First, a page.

Introduction / Themes and Issues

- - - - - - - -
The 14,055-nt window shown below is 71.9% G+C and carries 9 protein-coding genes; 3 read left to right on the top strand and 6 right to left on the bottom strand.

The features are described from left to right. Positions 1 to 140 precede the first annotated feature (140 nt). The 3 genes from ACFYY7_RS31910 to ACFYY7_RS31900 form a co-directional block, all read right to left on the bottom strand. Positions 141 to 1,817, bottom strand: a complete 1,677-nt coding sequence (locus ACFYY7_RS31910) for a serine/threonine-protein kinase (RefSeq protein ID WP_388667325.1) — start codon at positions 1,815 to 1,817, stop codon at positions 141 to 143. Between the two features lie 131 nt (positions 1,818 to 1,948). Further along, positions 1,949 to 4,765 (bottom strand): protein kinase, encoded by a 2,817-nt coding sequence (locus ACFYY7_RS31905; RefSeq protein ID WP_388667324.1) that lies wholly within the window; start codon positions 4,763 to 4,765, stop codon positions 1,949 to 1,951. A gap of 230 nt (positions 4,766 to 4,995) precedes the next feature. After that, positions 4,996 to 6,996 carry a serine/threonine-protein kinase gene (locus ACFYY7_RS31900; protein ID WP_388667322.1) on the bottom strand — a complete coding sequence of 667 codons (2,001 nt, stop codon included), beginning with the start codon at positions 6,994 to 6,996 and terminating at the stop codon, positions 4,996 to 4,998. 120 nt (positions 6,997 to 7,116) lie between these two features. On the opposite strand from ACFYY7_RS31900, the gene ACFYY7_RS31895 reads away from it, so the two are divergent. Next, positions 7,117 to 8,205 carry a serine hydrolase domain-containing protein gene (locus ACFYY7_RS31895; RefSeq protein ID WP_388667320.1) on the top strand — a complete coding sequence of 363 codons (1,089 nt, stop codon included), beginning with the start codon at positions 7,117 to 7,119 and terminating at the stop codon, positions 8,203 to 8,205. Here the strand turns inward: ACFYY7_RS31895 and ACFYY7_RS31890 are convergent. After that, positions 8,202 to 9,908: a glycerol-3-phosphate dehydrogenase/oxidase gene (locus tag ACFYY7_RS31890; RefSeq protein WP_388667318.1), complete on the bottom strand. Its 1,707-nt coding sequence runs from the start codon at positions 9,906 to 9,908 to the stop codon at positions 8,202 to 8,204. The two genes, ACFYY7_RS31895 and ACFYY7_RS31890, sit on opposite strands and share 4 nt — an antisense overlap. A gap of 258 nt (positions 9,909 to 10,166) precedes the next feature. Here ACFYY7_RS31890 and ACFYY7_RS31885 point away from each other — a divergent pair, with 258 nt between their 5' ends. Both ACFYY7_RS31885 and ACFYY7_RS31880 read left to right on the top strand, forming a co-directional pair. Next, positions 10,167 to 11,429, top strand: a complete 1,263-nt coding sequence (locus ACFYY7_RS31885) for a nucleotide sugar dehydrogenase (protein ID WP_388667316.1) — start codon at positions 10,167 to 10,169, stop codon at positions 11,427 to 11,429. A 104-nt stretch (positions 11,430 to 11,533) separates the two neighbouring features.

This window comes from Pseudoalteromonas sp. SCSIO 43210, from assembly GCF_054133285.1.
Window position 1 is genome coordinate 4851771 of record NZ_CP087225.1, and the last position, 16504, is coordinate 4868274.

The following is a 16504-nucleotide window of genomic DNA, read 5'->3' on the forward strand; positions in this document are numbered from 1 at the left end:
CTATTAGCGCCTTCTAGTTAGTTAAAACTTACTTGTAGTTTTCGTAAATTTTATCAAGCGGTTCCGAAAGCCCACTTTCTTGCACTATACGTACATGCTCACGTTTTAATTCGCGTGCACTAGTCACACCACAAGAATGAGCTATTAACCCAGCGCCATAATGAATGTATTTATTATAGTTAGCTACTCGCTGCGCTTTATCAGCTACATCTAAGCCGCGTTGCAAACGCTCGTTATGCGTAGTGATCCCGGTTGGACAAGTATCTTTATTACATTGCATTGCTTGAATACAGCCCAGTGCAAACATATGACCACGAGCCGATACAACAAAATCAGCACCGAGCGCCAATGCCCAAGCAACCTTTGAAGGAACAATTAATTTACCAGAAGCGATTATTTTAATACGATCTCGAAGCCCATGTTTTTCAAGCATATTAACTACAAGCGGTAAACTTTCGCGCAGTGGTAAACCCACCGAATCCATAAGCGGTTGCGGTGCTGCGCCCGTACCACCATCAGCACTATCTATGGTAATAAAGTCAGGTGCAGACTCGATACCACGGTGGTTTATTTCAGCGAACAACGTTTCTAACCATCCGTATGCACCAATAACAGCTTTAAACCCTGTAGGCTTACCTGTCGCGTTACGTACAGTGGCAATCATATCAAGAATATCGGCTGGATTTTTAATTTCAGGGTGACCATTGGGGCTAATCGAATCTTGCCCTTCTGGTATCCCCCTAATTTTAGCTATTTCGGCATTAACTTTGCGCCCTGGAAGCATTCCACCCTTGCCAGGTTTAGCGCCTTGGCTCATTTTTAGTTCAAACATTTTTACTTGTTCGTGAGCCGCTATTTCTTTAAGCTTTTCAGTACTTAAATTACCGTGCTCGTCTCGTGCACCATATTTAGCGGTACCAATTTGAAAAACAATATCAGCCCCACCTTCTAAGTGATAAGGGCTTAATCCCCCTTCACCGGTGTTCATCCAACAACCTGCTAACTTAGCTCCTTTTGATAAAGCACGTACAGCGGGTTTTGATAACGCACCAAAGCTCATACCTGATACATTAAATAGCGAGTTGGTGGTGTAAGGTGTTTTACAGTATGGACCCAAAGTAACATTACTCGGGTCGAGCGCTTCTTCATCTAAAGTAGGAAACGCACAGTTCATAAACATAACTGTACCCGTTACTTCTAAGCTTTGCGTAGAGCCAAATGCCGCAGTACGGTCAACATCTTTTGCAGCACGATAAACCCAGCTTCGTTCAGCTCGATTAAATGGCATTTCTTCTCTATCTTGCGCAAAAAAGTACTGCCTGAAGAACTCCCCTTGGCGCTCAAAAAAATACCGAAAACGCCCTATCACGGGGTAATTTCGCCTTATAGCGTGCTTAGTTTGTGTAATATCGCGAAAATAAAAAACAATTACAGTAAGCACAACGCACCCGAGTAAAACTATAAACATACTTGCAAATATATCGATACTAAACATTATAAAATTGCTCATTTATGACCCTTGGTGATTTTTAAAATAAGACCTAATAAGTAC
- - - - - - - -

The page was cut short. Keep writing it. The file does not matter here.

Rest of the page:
American civilization has been shaped by four decisive forces: the frontier, migration, sectionalism, and federalism. American civil communities have existed in a variety of forms, urban and rural, ranging from the traditional New England town or rural southern county of yesteryear to the metropolitan center. The urban civil community almost invariably has a city at its core, no matter how much its population and political system may transcend the formal municipal limits. Similarly, county lines almost invariably mark its potential outer limits. Approximately 40 per cent of all the inhabitants of metropolitan America, or some 25 per cent of the nation’s total population, live in urban civil communities of 50,000 to 250,000 population. The medium-size metropolitan civil communities upon which this study is based are all located in the greater West—more specifically, in the area between the Great Lakes and the Continental Divide.